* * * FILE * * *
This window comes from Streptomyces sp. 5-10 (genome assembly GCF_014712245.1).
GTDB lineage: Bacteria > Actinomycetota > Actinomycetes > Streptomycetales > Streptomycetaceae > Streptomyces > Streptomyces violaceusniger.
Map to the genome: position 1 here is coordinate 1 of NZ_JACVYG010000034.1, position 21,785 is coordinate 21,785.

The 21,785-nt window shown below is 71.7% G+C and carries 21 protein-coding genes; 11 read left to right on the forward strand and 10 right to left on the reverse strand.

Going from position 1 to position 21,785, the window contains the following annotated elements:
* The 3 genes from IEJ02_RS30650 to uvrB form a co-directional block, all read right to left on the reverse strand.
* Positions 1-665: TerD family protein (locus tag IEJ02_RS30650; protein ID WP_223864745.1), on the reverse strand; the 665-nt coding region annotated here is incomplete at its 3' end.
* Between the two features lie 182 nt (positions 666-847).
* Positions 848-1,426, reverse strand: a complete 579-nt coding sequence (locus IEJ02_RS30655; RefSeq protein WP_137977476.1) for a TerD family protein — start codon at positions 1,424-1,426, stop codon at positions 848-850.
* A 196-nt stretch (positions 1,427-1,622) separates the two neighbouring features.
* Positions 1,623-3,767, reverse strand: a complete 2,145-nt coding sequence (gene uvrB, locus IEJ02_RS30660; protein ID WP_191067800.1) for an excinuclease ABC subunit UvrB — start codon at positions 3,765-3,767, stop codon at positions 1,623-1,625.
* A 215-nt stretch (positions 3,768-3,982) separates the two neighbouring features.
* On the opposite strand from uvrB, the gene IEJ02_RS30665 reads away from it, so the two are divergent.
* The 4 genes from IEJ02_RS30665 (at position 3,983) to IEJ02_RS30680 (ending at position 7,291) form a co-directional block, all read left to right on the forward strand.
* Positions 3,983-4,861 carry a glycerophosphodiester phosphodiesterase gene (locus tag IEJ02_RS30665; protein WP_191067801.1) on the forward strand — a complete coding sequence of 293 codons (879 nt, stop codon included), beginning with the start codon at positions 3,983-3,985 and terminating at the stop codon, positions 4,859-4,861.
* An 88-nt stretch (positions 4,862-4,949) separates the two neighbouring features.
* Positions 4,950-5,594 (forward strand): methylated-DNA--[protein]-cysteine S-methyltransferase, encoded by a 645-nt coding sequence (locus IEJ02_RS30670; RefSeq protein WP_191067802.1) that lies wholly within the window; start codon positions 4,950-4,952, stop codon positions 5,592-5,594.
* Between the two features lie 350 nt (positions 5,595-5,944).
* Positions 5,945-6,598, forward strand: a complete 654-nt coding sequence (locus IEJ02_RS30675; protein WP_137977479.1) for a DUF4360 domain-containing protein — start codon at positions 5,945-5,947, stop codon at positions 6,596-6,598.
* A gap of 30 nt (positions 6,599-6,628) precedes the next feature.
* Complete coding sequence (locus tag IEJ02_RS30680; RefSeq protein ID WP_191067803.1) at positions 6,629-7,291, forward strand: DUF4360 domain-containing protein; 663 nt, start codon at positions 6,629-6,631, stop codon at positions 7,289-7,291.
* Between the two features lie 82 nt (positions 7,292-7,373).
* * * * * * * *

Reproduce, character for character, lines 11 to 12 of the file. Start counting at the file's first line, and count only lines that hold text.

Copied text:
* Positions 1,623-3,767, reverse strand: a complete 2,145-nt coding sequence (gene uvrB, locus IEJ02_RS30660; protein ID WP_191067800.1) for an excinuclease ABC subunit UvrB — start codon at positions 3,765-3,767, stop codon at positions 1,623-1,625.
* A 215-nt stretch (positions 3,768-3,982) separates the two neighbouring features.